A further reason to see God as male is his many physical appearances in the Bible. In the Old Testament, God appeared many times in male human form, known as “theophanies”13 or “Christophanies” (see Genesis 18:1–3, 22, 32:22–30; Joshua 5:13–15).14 This is further affirmed in the New Testament when the Son of God (Jesus) is presented as being male in both his pre- and post-resurrection body (Luke 2:7, 42, 3:23, 24:36, 51). Jesus was fully God and fully man, as the apostle Paul affirmed that “in him the whole fullness of deity dwells bodily” (Colossians 2:9). Jesus’ gender is not something that will change, as at a fixed day in the future, he is the man who will judge the world in righteousness (Acts 17:31, cf. 17:18). From Genesis to Revelation, the Bible is consistent in teaching the maleness of God as Father, Son, and Holy Spirit.

Nevertheless, it is argued by some that the maleness of Jesus was just culturally appropriate:

God knew that if Jesus had come to earth as a woman she wouldn’t have been so involved in religious life, or had opportunities to travel, or have had a voice that would be heard in the same way that a man’s voice would. For Jesus’ ministry to be the most effective, Jesus needed to be a man.15
The fact of Jesus’ maleness is not theologically unimportant.

If Jesus' ministry was only about being the “most effective,” then why after his resurrection did Jesus first reveal himself to Mary Magdalene (Luke 24:10; cf. Matthew 28:1), a woman from whom Jesus had cast seven demons (Luke 8:2)? A woman’s testimony, especially of a former demoniac, was not highly valued in first-century Jewish culture. This argument, however, misses the biblical reason why Jesus came as a man. The fact of Jesus’ maleness is not theologically unimportant.16 The reason Jesus came as a man was to stand as “the last Adam” (1 Corinthians 15:45) as the head over a new and redeemed people (cf. Romans 5:12–19). Just as the first Adam is head over a fallen humanity bringing death and condemnation (1 Corinthians 15:22; Romans 5:18), so Jesus as the “last Adam” brings justification from sin and resurrection life to a redeemed humanity (Romans 5:19; 1 Corinthians 15:22–23). It was a man who brought sin and death into the world, so it needed to be removed by a man.

The simple reason why we should not speak of God as female (i.e., “our Mother”) is that this is not the way God has chosen to reveal himself to his creation. God has chosen to reveal himself in predominately male terms and specifically as a male in the incarnation of Jesus Christ, the Son of Man, the last Adam. And that is the way we should speak to God and about God to others.


  1. In Matthew 6:7–9, “Silent Voices—The Feminist Bible” removes the word “Father” and replaces it with the word “Mother”—which is not present in the Greek text: “In praying, don't use vain repetitions, as the Gentiles do; for they think that they will be heard for their much speaking. Therefore don't be like them, for your Mother knows what things you need, before you ask her. Pray like this: 'Our Mother in heaven, may your name be kept holy” (Matthew 6:7–9),
  2. Carla Lindsey, “Our mother who art in Heaven,” December 29, 2018,
  3. Feminist theologian Elizabeth Johnson uses feminine language in reference to God; see Elizabeth Johnson, She Who Is (New York: Crossroad Publishing, 1996).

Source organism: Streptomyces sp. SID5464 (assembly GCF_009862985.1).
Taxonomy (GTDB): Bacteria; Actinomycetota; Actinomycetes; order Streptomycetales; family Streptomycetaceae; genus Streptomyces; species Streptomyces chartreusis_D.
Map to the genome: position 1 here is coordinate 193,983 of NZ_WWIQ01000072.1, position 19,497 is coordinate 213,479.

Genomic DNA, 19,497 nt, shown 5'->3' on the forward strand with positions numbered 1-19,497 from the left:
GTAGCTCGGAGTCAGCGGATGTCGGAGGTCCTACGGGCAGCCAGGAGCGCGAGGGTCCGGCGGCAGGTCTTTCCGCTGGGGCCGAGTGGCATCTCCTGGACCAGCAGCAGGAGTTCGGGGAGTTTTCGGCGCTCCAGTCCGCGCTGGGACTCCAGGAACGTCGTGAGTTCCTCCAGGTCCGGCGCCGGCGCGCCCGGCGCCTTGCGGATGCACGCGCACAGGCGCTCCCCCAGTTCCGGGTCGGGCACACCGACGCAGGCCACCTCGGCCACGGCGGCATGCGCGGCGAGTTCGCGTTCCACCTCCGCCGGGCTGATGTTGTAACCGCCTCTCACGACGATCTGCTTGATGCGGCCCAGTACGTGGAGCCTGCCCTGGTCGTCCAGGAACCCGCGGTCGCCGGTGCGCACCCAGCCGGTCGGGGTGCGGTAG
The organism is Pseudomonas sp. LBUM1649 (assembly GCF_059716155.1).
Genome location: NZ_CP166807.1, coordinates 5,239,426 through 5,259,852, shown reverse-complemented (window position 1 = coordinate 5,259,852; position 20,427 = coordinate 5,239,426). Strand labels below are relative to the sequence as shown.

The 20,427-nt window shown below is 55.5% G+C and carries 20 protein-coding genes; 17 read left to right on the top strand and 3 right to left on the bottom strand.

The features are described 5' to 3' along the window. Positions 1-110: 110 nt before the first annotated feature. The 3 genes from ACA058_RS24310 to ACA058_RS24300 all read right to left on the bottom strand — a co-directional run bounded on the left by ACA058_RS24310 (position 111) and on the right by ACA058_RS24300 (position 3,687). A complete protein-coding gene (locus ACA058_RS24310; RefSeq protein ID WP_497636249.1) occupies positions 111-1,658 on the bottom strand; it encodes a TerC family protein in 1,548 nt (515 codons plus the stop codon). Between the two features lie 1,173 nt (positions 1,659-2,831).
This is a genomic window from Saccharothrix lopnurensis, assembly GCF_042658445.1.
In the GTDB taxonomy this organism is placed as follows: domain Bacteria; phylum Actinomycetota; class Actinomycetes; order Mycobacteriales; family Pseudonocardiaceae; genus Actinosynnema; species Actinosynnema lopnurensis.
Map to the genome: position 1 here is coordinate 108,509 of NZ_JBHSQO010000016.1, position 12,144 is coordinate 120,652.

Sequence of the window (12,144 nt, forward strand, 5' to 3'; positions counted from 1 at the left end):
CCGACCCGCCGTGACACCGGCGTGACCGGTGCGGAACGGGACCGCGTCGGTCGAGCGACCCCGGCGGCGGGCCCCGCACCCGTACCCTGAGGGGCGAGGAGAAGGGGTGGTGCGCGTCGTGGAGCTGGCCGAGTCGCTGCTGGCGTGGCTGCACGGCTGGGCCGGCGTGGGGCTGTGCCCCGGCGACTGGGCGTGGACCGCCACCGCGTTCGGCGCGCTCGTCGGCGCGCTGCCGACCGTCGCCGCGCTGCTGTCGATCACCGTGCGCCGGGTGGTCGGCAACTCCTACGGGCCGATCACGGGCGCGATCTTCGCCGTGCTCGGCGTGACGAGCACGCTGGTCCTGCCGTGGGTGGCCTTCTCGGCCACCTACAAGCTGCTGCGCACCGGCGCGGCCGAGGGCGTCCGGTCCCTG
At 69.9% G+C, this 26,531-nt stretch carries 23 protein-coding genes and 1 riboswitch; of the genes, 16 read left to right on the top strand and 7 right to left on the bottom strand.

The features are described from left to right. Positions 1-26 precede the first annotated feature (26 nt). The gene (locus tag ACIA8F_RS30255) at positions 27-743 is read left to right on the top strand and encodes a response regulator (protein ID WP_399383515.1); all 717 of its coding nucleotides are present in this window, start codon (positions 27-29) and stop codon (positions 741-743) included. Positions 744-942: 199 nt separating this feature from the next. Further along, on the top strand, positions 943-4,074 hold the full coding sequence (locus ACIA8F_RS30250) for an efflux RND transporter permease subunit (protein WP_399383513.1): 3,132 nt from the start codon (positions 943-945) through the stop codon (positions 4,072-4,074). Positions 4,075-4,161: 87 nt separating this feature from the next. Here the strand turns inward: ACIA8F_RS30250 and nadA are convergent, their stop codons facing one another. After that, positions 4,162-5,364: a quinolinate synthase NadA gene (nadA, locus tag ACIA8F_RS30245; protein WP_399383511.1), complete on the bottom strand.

4. The heretical cultic group “The World Mission Society Church of God” states: “Christ Ahnsahnghong founded the World Mission Society Church of God in 1964 as the only church that keeps the New Covenant that Jesus established 2,000 years ago. We believe in Elohim God—God the Father and God the Mother—and share God’s love all over the world through various acts of volunteerism” (from
  5. This does not nullify the fact that God used men to communicate his truth (2 Peter 1:21).
  6. See “Female Images of God in the Bible,”
  7. See “Does God Have A Gender? A Biblical Response to the Gender of God,” by John C. P. Smith on June 3, 2020,
  8. Kenneth Mathews, Genesis 1-11:26: The New American Commentary Vol. 1A (B&H Publishing: Nashville Tennessee, 1996), 127.
  9. There is much discussion among scholars regarding the meaning of “let us” in Genesis 1. Some of the different suggestions to what “let us” refers to are: God is consulting with his heavenly host (angels); a plural that depicts God’s self-deliberation;; or even a plurality of majesty.
  10. Although there are different interpretations of this phrase, Oswalt agrees with Jewish scholar Nahum Sarna’s suggestion: “[T]he phrase is in the first person because God is naming himself (since in the ancient Near East the person who names another has power over the named person). The suggestion has much to commend it because otherwise the connection between this phrase and the name itself, presumably ‘Yahweh,’ is unclear. On this understanding, God would be saying that he names himself Yahweh (3:15; see NLT mg), meaning ‘He is’ or perhaps ‘He who causes to be,’ because he is the one who eternally is and upon whom all other things depend.” See John N. Oswalt, Exodus: Cornerstone Biblical Commentary (Carol Stream, IL: Tyndale House Publishers, 2008), 303.
  11. Isaiah 43:10 uses the 3rd person masculine singular pronoun ה֔וּא () to describe יהוה (YHWH).
  12. For a more detailed discussion on this, see Smith, “Does God Have A Gender?”
  13. This term comes from the Greek: theos = “God” + phaino = “appear.”
  14. These would be pre-incarnate appearances of the Son, Jesus (see John 1:18, 8:58).
  15. Lindsey, “Our mother who art in Heaven.”
  16. There are several other reasons why the coming Savior must have been a man: he was to be a prophet like Moses (Deuteronomy 18:15), which was fulfilled in Christ, a man (Acts 3:22). He was to be a priest after the order of Melchizedek (Hebrews 7:27–28), and the nation of Israel only had priests, not priestesses. The titles “Son of God” (Luke 1:35; cf. Isaiah 9:6–7) and “Son of Man” (Daniel 7:13–14; Matthew 26:64) affirm that Jesus must have been a man.